This course is an introduction to the major methodologies used by art historians. Although not a history of art history per se, it is organized in a roughly chronological order that traces major methodological developments within the discipline from the birth of art history in the nineteenth century through the late twentieth century. The course will also examine how artworks are displayed in modern art museums. Upon successful completion of this course, the student will be able to: Explain what art historians study and what kinds of questions they ask about works of art; Identify major art historical methodologies and their associated theories and theorists; Write a critical summary of a piece of art historical scholarship; Explain the major aspects of the methodological approaches outlined in this course and how they relate to the philosophical, historical, and social context in which they first appeared; Explain how different methodologies can be used to analyze works of art; Compare and contrast major art historical methodologies; Use different art historical approaches to interpret, analyze, and write about works of art. (Art History 301)
When this study began, scholarly publishing in art history appeared at serious risk. The crisis of the monograph, which other fields experienced as a slow decline, hit art history with an abrupt force: a major publisher of monographs ended its art history line; other lists were shrinking or refocusing on cross-over and more commercial books. Meanwhile art history was squeezed by the strictures of copyright and exorbitant image-related fees, problems unique to our field.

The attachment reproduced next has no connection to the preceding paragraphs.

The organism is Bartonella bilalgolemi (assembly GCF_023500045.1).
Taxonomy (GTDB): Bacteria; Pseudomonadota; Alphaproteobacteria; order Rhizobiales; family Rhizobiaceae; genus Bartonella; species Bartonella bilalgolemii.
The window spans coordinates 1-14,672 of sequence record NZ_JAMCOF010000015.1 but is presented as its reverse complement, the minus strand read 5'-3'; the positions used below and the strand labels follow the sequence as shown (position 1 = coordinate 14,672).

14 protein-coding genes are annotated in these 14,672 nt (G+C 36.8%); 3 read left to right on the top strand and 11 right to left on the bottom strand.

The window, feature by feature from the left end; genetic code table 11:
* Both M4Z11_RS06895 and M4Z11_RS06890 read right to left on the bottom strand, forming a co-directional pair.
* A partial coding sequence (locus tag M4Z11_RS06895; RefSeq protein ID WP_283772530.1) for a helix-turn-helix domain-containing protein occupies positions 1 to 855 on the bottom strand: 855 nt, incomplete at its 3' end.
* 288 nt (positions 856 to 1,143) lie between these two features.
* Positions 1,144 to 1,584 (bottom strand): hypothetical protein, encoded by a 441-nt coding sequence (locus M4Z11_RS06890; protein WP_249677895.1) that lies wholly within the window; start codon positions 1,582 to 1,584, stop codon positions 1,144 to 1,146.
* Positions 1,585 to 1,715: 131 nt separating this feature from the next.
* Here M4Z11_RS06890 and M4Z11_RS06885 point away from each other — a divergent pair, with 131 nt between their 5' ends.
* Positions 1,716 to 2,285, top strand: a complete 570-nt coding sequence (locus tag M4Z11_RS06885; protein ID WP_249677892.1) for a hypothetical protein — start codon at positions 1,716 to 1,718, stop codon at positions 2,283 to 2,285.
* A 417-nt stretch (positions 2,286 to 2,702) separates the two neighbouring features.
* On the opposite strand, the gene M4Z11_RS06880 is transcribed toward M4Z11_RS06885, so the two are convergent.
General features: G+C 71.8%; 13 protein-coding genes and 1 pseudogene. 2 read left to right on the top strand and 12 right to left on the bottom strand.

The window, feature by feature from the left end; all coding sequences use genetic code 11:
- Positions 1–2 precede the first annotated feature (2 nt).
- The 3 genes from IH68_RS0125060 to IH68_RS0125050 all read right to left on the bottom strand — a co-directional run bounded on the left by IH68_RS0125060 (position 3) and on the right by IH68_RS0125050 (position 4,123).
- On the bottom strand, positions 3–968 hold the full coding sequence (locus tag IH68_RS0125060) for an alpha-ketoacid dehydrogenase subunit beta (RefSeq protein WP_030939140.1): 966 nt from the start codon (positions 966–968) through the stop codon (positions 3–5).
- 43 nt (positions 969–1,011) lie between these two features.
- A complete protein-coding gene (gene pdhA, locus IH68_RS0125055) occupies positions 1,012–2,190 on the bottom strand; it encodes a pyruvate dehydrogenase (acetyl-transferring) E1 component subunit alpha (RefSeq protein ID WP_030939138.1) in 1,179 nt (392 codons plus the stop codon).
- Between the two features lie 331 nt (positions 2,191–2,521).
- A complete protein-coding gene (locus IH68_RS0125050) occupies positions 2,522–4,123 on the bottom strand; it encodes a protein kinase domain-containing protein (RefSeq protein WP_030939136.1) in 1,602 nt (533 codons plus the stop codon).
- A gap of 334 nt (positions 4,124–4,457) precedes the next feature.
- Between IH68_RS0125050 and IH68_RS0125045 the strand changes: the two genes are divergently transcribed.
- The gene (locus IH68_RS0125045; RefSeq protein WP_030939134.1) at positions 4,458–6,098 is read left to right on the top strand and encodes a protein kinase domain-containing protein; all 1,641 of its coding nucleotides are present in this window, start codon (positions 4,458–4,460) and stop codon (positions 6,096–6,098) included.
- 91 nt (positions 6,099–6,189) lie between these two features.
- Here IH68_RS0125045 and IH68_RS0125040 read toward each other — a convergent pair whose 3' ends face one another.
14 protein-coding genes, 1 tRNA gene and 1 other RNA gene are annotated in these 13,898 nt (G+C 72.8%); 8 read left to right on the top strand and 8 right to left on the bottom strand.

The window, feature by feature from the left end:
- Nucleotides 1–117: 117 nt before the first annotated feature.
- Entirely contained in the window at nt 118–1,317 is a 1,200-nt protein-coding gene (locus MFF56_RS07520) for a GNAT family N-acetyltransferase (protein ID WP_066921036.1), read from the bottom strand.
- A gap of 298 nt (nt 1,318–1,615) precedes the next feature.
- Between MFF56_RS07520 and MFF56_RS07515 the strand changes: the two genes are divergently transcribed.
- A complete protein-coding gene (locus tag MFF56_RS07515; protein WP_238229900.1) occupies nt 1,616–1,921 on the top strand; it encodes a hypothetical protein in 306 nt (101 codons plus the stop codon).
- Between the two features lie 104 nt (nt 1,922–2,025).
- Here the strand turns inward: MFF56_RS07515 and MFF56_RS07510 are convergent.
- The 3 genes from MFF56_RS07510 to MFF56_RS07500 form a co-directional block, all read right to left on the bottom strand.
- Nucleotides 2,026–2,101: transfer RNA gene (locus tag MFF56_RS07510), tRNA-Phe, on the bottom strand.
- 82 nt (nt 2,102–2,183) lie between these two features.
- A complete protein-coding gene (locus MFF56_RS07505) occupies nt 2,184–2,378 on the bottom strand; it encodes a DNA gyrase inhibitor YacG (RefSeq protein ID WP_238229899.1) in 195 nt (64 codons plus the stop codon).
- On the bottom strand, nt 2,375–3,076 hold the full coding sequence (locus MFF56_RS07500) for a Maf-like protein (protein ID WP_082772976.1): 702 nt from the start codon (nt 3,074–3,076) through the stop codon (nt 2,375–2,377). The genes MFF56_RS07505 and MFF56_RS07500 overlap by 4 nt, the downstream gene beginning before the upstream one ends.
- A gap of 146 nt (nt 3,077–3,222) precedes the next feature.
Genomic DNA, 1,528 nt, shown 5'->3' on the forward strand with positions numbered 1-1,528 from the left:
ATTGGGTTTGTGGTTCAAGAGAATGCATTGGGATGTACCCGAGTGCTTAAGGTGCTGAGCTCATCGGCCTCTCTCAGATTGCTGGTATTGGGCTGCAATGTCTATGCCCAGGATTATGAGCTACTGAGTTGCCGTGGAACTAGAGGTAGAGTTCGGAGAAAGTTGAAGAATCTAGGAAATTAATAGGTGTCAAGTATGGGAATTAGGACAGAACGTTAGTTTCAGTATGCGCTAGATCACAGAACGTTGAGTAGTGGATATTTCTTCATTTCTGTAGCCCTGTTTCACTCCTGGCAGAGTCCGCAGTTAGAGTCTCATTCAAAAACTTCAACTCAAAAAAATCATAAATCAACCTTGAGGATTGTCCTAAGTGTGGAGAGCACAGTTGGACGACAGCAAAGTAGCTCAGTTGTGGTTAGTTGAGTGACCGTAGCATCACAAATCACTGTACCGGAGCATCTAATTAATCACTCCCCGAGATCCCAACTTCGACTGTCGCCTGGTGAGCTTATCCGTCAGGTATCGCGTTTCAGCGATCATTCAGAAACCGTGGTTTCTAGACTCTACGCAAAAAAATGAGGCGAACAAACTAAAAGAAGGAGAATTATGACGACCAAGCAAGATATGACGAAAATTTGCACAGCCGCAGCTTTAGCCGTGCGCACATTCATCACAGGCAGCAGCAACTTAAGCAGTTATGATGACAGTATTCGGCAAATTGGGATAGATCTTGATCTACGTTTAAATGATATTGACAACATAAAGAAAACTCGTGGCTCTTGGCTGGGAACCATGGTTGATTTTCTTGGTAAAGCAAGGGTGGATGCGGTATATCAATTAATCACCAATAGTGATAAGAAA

In gathering information over the past ten months from a wide variety of stakeholders—scholars, editors, publishers, leaders of research institutes, museum officials, librarians—our sense of the problem changed. We confirmed the retrenchment of publishing of monographs but found emerging publication opportunities. Growing scholarly interest in the constitution of the visual world is prompting some university presses to launch new lines incorporating art history, and the increased number of exhibition catalogues with their wide readership offers a fertile resource for the field. We also found a remarkable responsiveness among art historians to electronic communication. Yet e-publishing programs have not emerged and taken advantage of the field's rapidly growing sophistication in the use of digital images and electronic research techniques.
Introduction to "Art History and Its Publications in the Electronic Age".
Recommendations of "Art History and Its Publications in the Electronic Age".
Research information on artists' lives and works and prepare works of art based on their understanding of the artists, their time and place in history, and their works.
Artists are often particularly keen observers and precise recorders of the physical conditions of the natural world. As a result, paintings can be good resources for learning about ecology. Teachers can use this lesson to examine with students the interrelationship of geography, natural resources, and climate and their effects on daily life. It also addresses the roles students can take in caring for the environment. Students will look at paintings that represent cool temperate, warm temperate, and tropical climates.
In this lesson students will: Identify natural resources found in particular geographic areas; Discuss ways in which climate, natural resources, and geography affect daily life; Apply critical-thinking skills to consider the various choices artists have made in their representations of the natural world; Make personal connections to the theme by discussing ways they can be environmental stewards; Identify natural resources found in particular geographic areas; Discuss ways in which climate, natural resources, and geography affect daily life; Apply critical-thinking skills to consider the various choices artists have made in their representations of the natural world; Make personal connections to the theme by discussing ways they can be environmental stewards.
This site presents a program that places art in the context of people's lives so our students will understand how important and effective a tool art is in solving problems and overcoming adversity. The student will recognize that Africans sometimes face problems that are similar to his own, and while the solutions Africans create may look different than ours, they are logical and effective.